I never became a bodybuilder. I also didn’t meet any women. This is mostly because I didn’t talk to any women.

Around the same time, I got a summer sales job. It required me to walk from one business to the next, asking them to try our bottled water. Within 2 weeks, I placed more water coolers than my boss had in stock. He later told me, “If you just spoke to women, the way you talk to customers, you’d probably get a date.”

Who could say “no” to this guy?

I didn’t date anyone for years. Instead, I reasoned that I first needed to be a great artist… or rich… or a famous something-or-other. I always had some elaborate plan for what had to happen before I did what needed doing.

This is because I was willing to concoct the most outrageously convoluted plans, stories, and explanations—just to avoid the sting of rejection.

You aren’t special; neither is anyone else

So, we’ve reached the obvious—but hard—part of this blog post. I don’t even need to write the rest. You already know what I’m going to say. Nevertheless, I will—because not completing the article feels lazy.

Do you want to lose weight? Reduce the number of calories you consume and/or burn more calories through activity. If you do this, there is no way for you to not lose weight. (This is what I’m doing. It’s no fun, but it’s working—albeit slowly.)

Want a job? Search for jobs you’re capable of doing, and apply for them. You’ll mostly get rejections or hear silence. This isn’t a slight against you. It’s just that for every job that gets 100 applicants, 99 people won’t get the gig. It’s a simple numbers game. So, keep playing it until they turn in your favor.

Want to be informed? Warren Buffet (who seems to be reasonably well informed) tells you to read 500 pages every day. He explains, “That’s how knowledge works. It builds up, like compound interest. All of you can do it, but I guarantee not many of you will do it.”

None of these things are complicated. None of them require magic or superhuman feats. There’s nothing that makes you less able to do them than anyone else. But none of them are easy, either.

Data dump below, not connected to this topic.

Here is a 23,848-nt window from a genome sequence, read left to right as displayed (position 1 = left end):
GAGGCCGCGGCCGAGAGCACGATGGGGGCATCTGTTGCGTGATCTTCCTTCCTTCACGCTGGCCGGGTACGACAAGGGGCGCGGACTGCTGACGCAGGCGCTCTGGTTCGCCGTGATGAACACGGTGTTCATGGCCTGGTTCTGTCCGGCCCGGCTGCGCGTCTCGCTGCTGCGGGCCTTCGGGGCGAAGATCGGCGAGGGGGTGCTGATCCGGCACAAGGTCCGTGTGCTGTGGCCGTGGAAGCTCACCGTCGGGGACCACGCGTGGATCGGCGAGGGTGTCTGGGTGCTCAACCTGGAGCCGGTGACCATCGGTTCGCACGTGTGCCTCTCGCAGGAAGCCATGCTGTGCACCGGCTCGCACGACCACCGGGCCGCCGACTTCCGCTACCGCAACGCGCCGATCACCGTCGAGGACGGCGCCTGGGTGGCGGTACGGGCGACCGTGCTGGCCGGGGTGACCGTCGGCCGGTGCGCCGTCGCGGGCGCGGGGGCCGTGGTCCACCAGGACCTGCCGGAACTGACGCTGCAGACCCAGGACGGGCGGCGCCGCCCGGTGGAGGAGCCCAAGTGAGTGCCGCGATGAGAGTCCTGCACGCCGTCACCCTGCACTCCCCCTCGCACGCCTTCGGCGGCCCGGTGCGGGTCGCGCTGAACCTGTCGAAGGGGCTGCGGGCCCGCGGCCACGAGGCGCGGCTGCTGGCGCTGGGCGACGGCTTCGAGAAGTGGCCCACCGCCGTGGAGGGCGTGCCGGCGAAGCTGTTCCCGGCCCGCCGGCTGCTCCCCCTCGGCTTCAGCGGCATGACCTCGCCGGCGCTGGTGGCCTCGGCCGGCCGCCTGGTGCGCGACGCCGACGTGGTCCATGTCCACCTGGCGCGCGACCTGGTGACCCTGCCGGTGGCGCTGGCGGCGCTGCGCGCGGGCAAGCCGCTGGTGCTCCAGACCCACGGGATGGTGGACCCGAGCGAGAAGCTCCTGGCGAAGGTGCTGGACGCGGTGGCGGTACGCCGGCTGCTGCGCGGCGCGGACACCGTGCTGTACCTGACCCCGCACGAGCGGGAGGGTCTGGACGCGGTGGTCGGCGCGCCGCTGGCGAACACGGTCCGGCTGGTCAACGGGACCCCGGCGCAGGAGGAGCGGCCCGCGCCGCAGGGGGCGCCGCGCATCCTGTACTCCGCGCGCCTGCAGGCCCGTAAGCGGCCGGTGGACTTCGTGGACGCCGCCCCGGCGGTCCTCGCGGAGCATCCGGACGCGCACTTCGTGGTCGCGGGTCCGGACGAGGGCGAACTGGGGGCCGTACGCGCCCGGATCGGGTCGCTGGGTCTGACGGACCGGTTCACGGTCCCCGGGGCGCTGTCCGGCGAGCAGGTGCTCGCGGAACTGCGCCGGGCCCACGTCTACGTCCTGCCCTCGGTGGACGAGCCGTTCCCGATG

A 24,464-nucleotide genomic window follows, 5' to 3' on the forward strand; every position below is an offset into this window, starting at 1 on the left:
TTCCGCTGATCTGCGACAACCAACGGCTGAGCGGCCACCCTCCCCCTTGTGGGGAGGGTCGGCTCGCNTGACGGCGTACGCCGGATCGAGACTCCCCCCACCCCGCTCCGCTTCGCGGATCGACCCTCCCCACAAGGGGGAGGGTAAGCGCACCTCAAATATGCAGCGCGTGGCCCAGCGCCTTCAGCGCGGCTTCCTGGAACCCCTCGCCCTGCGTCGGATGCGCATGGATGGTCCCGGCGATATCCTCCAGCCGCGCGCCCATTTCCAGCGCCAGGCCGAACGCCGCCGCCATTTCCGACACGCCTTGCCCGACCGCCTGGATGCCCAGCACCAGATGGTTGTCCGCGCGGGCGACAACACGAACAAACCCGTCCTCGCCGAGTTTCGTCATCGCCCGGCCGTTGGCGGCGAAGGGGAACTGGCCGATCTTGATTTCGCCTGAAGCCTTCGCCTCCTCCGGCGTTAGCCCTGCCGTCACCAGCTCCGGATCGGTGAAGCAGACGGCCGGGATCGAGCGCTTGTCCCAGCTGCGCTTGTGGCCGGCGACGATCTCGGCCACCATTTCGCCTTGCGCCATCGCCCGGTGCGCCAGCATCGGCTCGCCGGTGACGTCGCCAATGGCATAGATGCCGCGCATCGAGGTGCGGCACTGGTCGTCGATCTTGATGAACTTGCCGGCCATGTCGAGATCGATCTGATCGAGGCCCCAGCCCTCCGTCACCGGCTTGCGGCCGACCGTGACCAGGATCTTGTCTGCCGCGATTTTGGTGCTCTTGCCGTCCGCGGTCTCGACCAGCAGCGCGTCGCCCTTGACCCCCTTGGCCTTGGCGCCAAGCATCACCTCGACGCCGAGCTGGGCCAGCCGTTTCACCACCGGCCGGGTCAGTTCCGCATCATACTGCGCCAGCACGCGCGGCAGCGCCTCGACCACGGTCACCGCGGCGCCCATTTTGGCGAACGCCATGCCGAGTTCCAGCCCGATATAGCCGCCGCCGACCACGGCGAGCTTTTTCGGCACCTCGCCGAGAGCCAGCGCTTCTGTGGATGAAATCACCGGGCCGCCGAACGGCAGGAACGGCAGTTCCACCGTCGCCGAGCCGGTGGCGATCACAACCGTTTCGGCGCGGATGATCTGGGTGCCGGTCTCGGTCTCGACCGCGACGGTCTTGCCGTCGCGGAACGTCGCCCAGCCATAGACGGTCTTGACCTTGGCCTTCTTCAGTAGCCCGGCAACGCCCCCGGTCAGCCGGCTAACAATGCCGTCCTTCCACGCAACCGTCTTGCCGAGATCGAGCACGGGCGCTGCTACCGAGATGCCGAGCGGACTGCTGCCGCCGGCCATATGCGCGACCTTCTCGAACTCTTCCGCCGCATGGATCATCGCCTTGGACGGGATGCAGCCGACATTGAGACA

When Silicon Valley recognizes actuality.


Determine what you want to achieve. (For now, you should choose just one goal.2) Identify the most direct action for making this a reality. For example: If you want a job, your action is to apply for jobs. (Don’t get any more complicated than that.)

Then buy a wall calendar. Every day that you complete this action, you put a big green checkmark on that date.3 Every day that you don’t gets a red x. Get enough checkmarks, and you will achieve your goal.4

  1. I’m of the opinion that you should only start a business if you simply cannot work for someone else. For most people, a job offers greater freedom and more stability.
  2. This is because you’re trying to create a new habit. In my experience, it’s difficult to successfully integrate more than one new habit at a time.
  3. Not seeing results? Don’t get fancy. Instead, adjust the quantity of actions you take. Apply for more jobs. Avoid eating in the evening, to throttle calorie intake further. Request more meetings.
  4. Admittedly, this has limits. Responding to a thousand CEO postings, when you’re just out of college, probably won’t get you anywhere. That said, most people’s goals are achievable—making them a numbers game.

Sign up to receive new articles by email: